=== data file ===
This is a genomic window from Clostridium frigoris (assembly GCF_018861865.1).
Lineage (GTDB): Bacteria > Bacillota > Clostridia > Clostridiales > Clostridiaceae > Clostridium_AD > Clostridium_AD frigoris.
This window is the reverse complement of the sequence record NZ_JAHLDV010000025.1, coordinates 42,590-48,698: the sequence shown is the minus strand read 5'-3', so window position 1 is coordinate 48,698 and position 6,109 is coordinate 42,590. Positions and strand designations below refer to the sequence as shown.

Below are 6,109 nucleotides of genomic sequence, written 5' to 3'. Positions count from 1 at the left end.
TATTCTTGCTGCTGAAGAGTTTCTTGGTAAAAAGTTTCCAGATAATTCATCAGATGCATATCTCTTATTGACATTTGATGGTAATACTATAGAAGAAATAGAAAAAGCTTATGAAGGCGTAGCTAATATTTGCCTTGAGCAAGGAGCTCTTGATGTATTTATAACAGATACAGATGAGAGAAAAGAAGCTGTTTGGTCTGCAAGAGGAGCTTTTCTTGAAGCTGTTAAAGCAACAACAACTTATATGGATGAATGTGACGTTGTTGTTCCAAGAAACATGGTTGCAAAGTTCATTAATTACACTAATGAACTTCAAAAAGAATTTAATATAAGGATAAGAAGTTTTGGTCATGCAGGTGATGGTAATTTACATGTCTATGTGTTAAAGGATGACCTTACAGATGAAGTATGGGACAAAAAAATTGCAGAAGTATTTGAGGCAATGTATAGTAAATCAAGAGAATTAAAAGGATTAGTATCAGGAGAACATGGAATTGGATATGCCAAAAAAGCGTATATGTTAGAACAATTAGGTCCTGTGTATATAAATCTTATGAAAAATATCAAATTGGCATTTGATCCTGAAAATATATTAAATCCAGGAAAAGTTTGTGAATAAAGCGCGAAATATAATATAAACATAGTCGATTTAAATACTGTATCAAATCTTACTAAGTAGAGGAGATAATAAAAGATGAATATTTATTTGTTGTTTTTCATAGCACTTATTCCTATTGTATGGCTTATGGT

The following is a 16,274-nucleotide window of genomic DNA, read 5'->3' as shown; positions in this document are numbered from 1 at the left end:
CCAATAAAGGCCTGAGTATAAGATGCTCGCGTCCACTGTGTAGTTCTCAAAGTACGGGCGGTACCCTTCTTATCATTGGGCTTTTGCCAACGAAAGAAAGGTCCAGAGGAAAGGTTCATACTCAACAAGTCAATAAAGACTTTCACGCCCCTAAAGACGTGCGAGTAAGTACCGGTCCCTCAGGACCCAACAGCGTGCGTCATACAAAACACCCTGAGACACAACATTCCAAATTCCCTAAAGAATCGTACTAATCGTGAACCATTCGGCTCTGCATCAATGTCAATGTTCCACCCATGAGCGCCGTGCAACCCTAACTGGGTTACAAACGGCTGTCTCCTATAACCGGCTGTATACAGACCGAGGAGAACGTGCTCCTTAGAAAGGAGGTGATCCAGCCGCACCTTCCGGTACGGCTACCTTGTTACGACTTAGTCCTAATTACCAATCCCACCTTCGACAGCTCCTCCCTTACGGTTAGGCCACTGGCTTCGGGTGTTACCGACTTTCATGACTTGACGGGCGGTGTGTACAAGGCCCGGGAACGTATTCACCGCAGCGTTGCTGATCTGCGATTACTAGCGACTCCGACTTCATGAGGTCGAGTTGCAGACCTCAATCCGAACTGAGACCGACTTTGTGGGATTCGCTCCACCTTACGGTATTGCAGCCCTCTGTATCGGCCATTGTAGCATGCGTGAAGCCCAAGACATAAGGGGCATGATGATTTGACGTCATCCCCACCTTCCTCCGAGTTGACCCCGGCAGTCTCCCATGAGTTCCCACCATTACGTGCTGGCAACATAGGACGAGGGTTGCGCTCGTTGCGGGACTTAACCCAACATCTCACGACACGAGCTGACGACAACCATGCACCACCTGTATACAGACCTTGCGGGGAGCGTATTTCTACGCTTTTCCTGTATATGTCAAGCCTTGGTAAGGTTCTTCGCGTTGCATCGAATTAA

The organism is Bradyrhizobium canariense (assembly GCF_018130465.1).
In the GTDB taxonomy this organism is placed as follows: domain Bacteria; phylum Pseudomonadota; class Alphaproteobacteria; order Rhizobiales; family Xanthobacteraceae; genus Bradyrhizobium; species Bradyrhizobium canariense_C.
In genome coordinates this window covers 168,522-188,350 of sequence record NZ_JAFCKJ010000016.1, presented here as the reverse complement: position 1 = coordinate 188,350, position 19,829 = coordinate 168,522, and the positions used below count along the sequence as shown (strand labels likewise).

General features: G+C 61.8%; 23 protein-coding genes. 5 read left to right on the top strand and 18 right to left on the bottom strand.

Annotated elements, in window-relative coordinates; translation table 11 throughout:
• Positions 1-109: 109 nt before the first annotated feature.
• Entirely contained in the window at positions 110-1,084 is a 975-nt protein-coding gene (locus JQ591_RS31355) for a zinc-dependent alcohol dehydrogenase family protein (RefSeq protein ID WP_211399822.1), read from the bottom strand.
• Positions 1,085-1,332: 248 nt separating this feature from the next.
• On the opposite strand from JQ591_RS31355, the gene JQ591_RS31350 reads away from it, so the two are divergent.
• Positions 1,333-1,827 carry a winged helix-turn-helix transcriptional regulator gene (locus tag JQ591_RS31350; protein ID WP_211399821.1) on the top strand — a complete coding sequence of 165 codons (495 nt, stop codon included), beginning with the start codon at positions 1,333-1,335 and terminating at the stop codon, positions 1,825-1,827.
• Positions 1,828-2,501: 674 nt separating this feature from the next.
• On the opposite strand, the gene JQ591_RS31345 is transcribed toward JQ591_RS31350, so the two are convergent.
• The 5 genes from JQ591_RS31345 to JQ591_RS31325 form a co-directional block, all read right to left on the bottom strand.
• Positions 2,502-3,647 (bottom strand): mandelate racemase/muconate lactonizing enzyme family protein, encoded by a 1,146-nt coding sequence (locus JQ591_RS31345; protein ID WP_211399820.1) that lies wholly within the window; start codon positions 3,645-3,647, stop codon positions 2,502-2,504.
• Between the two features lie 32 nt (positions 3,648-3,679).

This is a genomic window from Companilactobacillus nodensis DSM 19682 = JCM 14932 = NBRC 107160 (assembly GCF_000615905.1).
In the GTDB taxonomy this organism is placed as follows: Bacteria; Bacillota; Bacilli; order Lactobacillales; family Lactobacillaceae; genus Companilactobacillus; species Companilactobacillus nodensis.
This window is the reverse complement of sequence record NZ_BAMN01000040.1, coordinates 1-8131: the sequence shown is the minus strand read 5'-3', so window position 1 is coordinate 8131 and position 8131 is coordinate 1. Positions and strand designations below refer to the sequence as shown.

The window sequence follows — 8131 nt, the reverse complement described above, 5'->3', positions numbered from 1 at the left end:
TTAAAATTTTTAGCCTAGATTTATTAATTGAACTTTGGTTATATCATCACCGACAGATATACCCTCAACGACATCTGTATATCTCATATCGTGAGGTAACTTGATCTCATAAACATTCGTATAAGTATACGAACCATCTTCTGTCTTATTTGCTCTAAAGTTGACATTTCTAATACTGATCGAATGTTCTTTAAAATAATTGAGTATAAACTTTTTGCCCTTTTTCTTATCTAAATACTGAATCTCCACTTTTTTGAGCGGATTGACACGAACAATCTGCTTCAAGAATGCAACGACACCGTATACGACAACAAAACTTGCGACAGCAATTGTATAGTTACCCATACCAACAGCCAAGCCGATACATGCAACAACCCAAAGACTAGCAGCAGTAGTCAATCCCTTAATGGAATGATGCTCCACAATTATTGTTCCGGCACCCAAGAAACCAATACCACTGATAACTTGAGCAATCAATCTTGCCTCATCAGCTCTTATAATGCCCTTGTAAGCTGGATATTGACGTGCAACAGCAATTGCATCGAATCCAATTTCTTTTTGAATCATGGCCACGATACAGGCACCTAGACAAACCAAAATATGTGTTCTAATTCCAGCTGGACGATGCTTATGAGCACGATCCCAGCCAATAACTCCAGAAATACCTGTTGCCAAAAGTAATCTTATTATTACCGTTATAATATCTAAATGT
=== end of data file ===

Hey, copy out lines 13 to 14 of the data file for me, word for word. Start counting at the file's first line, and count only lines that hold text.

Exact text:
• Positions 1-109: 109 nt before the first annotated feature.
• Entirely contained in the window at positions 110-1,084 is a 975-nt protein-coding gene (locus JQ591_RS31355) for a zinc-dependent alcohol dehydrogenase family protein (RefSeq protein ID WP_211399822.1), read from the bottom strand.